Bernard's Inquisition
Derek White

When I showed up for my job interview, my prospective employer took me straight to his private aquarium that was in the adjoining underwater map room. I wasn’t sure why he was showing me his aquarium as the newspaper posting listed the position I was applying for as “Continuity Chief for Swamp Survey Crew.” The description from the Savannah Mourning News Want Ads said it was “. . . for a half land-based half water-based surveying position. As Continuity Chief, you will be responsible for bridging the gap in land/water data.”

When I asked Bernard if I was in the right place, he told me, “our will that to get.” First he wanted to show me his 55-gallon tank that was empty except for five scallops that were evenly spaced at the bottom. There were three black holes in the back wall where fish supposedly lived. “In reality,” Bernard said, through some sort of voice-scrambling device, “live they in a nether tank ay, within a nether tank ay behind a nether wall, beyond a nether, beyond a nether, beyond a nether . . . ” and he kept skipping until I hit him and he stopped, swallowed, and said, “wall. I sashay.”

The “wall” was really a movie screen. My mind was reeling trying to figure out what he could possibly be testing me for beyond holistic comprehension. I was on my best behavior, sitting upright and acting interested, ready to field questions, and queuing up questions in my own mind to ask him. But I couldn’t open my mouth. To be more accurate, I could open my mouth, but something was blocking my “voice canal,” which at the time was legitimate anatomy. Bernard pulled a lever and five fish darted into the tank and rifled through the scallop shells, stripping them of any meat, or “flossing,” as Bernard called it.

My stomach made a noise and I was sure Bernard noticed, but it didn’t show. Once the frenzy was over, the five fish disappeared back into the three holes. I clapped to be polite, and since I couldn’t speak. Then he let three snakes into the room. They were writhing at my feet, but I remained calm and courteous. I had to keep reminding myself that I was human and to be myself, but I forgot why I was reminding myself of this.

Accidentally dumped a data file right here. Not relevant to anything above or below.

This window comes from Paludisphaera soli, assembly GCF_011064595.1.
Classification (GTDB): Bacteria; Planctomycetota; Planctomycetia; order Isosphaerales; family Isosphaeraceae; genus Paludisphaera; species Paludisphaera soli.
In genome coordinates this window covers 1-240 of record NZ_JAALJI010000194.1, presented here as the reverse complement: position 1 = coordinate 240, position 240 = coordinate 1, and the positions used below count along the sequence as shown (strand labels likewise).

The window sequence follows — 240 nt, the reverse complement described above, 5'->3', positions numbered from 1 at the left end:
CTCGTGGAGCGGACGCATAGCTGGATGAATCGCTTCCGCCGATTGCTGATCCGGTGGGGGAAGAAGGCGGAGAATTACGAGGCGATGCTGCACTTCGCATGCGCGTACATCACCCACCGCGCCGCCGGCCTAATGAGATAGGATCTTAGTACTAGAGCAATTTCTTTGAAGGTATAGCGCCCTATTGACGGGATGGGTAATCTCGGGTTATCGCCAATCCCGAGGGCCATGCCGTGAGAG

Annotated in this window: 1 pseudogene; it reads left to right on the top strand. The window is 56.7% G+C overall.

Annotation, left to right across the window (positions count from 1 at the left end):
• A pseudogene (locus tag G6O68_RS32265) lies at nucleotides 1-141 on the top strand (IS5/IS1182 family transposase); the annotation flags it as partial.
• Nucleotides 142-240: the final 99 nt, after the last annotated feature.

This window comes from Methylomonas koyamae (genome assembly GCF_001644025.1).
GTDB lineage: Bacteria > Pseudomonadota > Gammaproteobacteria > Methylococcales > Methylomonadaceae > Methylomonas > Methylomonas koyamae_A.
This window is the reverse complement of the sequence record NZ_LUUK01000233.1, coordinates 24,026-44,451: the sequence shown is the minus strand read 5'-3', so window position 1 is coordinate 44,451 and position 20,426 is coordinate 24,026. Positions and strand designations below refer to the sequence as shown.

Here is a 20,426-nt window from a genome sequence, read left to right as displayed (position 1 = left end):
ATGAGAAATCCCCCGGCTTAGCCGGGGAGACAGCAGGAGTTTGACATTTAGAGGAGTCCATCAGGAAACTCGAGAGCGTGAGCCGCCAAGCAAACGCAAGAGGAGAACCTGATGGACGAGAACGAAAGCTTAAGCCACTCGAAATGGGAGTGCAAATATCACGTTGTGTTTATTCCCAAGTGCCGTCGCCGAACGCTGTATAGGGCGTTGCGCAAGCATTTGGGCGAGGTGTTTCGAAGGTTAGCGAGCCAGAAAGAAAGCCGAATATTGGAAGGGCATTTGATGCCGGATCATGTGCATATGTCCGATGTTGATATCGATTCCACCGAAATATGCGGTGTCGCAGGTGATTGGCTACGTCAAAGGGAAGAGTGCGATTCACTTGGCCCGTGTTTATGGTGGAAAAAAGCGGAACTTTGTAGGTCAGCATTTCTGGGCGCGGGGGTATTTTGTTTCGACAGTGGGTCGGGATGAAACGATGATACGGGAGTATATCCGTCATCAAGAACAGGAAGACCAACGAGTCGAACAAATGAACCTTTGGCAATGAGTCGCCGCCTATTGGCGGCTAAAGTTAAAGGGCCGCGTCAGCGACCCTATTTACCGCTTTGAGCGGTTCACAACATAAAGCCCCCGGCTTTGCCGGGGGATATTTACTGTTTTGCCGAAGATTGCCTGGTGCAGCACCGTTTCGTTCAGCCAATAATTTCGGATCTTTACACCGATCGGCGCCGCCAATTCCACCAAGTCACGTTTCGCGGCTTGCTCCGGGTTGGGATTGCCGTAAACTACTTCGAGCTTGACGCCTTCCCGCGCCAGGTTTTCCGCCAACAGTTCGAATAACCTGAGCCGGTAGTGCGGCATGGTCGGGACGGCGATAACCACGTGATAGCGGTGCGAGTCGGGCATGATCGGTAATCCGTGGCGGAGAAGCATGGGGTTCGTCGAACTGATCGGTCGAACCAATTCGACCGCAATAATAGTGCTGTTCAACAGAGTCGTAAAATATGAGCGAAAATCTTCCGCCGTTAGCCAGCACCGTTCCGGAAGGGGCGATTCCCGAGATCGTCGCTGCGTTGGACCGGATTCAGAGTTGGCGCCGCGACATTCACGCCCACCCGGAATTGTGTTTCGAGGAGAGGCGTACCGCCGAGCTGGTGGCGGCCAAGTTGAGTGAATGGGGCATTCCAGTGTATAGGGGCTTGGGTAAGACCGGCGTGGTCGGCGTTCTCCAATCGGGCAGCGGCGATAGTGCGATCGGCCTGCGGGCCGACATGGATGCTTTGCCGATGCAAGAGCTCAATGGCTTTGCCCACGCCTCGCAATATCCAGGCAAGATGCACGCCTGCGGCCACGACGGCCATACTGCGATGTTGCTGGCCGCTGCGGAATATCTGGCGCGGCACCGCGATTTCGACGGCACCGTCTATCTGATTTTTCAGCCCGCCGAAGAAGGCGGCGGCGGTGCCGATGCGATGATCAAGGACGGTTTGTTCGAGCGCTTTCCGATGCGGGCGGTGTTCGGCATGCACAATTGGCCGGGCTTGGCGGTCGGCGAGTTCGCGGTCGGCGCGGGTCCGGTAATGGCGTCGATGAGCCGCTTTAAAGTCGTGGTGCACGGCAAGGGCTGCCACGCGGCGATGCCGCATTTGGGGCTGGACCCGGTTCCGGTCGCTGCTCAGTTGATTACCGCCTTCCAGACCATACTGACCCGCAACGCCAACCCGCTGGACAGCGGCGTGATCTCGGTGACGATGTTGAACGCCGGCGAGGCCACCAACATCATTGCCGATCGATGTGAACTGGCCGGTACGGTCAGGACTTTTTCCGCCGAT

“Purse severance furthers,” he said, pinching the skin on my forearm. “Must they may be able-bodied ay to seize a fold to penetrate, say ye skin. The place of pleasure legitimate ay where they may seize a catch is the strap between ye fingers.” I splayed my fingers and he was right—my hands were webbed. His hands, on the other hand, were not webbed and I was concerned he would judge me for it.

He pinched me again, and then said, “have it known ay that when ye, formally, that I evoke, ay ye do not hatch, in real skin, the contact ay? Our individual skins do not evoke naturally.”

I nodded yes, thankful that although there were questions involved, his body language was leading me to the answers. When I looked down at my arm where he had pinched me, a huge chunk had molted off. He didn’t notice, or if he did, he did a good job of acting like he didn’t.

“Now begins the formulaic segment of the interaction,” he said, pressing the record button of a small device. “Do solemnly swear you to tell nothing but the truth?”


JAUNE: [BEAT][I was thinking, “I do” but couldn’t say it]

BERNARD: Have ye a passport?


BERNARD: Married are to you?


BERNARD: Have ye ever, at sea, been on a boat with men, only?


BERNARD: Ever have ye been an armchair geologist?


BERNARD: If, hypothetically, you were in effect under assignment to survey a parcel of ground, and looking to the bottom of the map, in the legend, it was your brother.


BERNARD: Would ye make with the task?



Even though I didn’t even have the ability to answer the question, the last one threw me for a loop. I never expected to be asked if I would “survey” my own brother, if this in fact was what Bernard was asking, and if in fact John could fit in the legend of the 2-dimensional map. I moved my head in circles and up and down at the same time, until my head rolled off, waking myself up.